Sec. 1. Bailment Defined

A bailment is a holding of personal property by one person which belongs to another under a contract or legal duty to redeliver to that other either in the same or altered form or disposed of for that other according to the purposes of the bailment.

The term "bailment" signifies a situation in which one person holds personal property, the ownership of which is in another. Ownership and possession are separated. And the person who has the possession is under obligation to return the same goods, either in the same or altered form to the owner, or dispose of them for his benefit, when the purpose of the bailment shall have been accomplished.1

The party who is entitled to the goods is called the bailor; the party who holds them is called the bailee.

Whenever a person holds personal property that he does not own, there is a bailment. It is very frequently said that a bailment signifies a delivery and that delivery is an essential element of a bailment, but this is certainly

I. Wentworth v. Riggs, 143 N. Y. S. 955.

error, for it ignores cases of finding, theft, etc., in which the holder is a bailee, and there cannot be said to be a delivery except by a fiction, although ordinarily in any commercial bailment there is delivery.

The idea underlying bailment is that the person who holds does not own, but that he holds for another goods which he is under obligation to restore to that other because that other is the owner thereof. It follows that if he must restore the same goods received by him, although in an altered form, there is a bailment.

Example 1. K delivered to C timber to be made into lumber for K. Held, a bailment. K was the owner of the lumber as well as of the (If it had been C's undertaking to return the same lumber, or lumber equally as good, or to pay for the lumber, C would not have been bailee, but owner. See further in this chapter.)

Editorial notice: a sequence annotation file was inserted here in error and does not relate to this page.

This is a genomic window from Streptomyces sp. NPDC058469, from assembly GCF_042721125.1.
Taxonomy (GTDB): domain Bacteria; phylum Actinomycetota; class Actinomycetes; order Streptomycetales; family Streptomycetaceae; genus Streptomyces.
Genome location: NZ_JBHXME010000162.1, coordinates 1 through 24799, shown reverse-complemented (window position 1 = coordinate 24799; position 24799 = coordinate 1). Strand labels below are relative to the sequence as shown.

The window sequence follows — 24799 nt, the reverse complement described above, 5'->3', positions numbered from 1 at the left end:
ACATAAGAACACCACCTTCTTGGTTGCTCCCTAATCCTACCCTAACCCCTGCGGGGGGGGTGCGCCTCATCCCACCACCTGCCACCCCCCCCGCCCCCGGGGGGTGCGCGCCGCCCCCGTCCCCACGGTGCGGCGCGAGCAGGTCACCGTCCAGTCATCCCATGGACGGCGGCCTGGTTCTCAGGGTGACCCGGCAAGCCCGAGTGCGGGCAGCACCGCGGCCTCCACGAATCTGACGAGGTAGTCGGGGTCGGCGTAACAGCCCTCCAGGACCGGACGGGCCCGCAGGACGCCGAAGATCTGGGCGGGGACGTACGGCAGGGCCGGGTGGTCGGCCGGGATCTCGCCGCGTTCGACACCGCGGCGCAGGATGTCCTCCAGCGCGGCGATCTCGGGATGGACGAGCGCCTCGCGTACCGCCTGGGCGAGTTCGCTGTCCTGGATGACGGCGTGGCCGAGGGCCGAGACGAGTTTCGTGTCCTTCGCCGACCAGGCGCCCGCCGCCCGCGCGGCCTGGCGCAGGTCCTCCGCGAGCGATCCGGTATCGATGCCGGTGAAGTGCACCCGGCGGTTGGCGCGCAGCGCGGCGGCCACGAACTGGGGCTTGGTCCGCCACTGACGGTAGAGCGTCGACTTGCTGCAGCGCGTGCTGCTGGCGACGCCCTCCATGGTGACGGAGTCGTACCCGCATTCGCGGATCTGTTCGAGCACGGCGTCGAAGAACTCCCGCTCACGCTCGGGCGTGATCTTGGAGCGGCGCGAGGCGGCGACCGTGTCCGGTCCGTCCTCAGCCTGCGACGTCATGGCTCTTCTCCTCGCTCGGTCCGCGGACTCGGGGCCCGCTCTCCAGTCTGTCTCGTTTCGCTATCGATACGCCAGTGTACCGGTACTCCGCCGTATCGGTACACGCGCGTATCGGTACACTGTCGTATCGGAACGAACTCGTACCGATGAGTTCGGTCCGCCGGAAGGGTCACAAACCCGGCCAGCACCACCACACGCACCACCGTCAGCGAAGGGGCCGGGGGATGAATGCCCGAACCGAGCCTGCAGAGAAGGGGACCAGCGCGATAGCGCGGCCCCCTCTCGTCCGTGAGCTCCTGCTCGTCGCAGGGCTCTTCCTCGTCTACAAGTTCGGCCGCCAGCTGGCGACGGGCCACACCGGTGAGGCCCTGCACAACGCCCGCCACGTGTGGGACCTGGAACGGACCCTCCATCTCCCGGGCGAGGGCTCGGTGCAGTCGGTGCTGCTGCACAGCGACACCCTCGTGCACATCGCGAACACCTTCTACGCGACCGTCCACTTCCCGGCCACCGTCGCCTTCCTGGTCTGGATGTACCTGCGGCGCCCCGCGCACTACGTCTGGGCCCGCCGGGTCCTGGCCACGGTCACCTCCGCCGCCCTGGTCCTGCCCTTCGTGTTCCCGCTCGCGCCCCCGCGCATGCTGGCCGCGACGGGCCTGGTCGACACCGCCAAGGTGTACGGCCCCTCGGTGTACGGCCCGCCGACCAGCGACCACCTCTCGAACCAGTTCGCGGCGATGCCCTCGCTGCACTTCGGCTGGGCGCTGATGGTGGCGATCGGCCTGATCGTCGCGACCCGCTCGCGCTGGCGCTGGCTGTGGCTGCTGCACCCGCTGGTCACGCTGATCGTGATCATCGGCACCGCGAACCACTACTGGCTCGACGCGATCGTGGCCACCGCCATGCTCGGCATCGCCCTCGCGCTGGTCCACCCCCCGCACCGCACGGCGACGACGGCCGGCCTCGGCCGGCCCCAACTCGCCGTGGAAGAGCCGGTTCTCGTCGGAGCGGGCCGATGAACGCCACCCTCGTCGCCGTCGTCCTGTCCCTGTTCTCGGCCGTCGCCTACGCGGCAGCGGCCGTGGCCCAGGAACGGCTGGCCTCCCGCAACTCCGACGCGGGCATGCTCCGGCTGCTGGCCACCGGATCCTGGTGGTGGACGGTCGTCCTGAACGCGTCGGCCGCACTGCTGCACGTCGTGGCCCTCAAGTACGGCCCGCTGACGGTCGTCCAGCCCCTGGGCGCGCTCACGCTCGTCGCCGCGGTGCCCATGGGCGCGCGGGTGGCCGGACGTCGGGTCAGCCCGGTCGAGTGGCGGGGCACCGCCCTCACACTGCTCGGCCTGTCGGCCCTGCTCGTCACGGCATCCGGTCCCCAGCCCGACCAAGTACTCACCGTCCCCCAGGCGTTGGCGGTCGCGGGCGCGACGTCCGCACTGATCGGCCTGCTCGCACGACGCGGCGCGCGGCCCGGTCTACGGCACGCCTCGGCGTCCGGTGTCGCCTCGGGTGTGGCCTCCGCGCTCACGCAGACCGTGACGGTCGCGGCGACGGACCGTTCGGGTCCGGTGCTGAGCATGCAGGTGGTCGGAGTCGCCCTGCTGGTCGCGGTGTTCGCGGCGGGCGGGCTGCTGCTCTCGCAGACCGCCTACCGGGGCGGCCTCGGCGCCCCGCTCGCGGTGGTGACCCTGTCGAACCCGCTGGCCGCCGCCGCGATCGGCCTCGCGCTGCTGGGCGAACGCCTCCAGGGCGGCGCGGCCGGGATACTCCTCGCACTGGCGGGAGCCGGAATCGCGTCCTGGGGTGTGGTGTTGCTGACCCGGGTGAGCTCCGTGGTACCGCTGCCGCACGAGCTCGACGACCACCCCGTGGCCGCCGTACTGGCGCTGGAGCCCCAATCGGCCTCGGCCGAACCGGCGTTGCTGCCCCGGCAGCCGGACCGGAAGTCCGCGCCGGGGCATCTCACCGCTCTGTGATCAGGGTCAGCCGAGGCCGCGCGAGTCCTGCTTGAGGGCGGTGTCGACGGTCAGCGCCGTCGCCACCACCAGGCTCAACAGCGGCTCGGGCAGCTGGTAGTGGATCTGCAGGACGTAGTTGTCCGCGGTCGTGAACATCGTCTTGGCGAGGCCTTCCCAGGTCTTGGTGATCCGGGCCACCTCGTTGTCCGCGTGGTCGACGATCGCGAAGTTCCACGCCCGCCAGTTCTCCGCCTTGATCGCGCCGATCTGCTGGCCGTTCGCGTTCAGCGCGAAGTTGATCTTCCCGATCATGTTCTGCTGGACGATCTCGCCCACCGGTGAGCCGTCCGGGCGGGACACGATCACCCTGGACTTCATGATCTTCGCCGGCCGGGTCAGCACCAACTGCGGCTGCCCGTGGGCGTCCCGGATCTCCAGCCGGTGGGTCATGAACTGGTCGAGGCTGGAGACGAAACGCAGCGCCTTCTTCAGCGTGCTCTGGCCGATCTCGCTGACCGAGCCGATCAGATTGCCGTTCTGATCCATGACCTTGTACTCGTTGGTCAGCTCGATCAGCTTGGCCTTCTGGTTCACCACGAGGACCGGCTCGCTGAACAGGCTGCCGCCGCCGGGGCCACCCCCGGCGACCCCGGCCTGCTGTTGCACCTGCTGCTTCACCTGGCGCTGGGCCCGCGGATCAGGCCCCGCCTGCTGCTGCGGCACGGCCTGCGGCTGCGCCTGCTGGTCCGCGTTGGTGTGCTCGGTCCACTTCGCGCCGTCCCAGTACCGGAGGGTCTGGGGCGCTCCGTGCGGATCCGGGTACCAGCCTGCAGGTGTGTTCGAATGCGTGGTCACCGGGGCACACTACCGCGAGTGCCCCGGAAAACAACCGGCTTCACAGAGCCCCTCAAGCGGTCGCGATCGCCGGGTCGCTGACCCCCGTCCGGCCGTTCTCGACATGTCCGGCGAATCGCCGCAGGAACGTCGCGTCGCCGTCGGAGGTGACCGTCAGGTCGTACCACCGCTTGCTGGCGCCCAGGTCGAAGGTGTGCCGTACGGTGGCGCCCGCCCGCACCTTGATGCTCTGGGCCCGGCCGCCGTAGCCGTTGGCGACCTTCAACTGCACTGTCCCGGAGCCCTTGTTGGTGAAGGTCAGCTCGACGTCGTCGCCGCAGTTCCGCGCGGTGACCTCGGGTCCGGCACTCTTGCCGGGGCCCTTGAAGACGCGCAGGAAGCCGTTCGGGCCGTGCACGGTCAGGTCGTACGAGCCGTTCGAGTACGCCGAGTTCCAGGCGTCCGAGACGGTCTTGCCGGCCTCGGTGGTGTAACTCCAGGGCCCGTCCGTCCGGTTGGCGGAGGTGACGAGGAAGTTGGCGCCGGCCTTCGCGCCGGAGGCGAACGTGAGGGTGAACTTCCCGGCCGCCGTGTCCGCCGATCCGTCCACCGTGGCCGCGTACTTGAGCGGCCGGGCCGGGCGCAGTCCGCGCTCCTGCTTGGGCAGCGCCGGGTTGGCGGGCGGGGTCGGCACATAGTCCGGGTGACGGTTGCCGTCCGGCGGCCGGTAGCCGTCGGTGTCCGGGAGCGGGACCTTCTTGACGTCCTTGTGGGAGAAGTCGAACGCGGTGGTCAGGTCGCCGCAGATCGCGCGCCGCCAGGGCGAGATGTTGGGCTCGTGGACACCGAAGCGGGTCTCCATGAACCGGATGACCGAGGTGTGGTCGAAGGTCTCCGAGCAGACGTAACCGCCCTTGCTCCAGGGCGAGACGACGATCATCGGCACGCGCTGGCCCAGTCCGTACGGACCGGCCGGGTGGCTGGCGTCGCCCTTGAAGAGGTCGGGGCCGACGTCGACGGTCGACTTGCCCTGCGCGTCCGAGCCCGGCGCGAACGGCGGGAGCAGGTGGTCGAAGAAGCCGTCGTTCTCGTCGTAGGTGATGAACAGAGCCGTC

The idea of bailment implies a full and complete possession by the bailee, so that he is responsible for the safety of the thing. Thus it has been held that a restaurant keeper is not a bailee of an overcoat hung by the guest upon a hook within a few feet of where he was sitting.2

Sec. 2. Kinds Of Bailments. A. Ordinary Bailments

1. Bailments for sole benefit of bailor (A asks B as a favor to keep property for him).

2. Bailments for sole benefit of bailee (B borrows from A).

3. Bailments for benefit of both:

(a) Bailments of mere keeping (warehousemen, agents, etc.).

1a. Chaffin v. State, 5 Ga. Ap. 368, 63 S. E. 230. 2. Wentworth v. Riggs, supra.

(b) Bailments of carriage (private carriers).

(c) Bailments of goods delivered to another to do work upon.

(d) Bailments of goods delivered to another to do work with.

(e) Bailments for security (pledges).

(f) Bailments of vendor in possession after sale. 4. Fortuitous bailments, etc. (bailments arising out of finding, salvage, theft, etc.).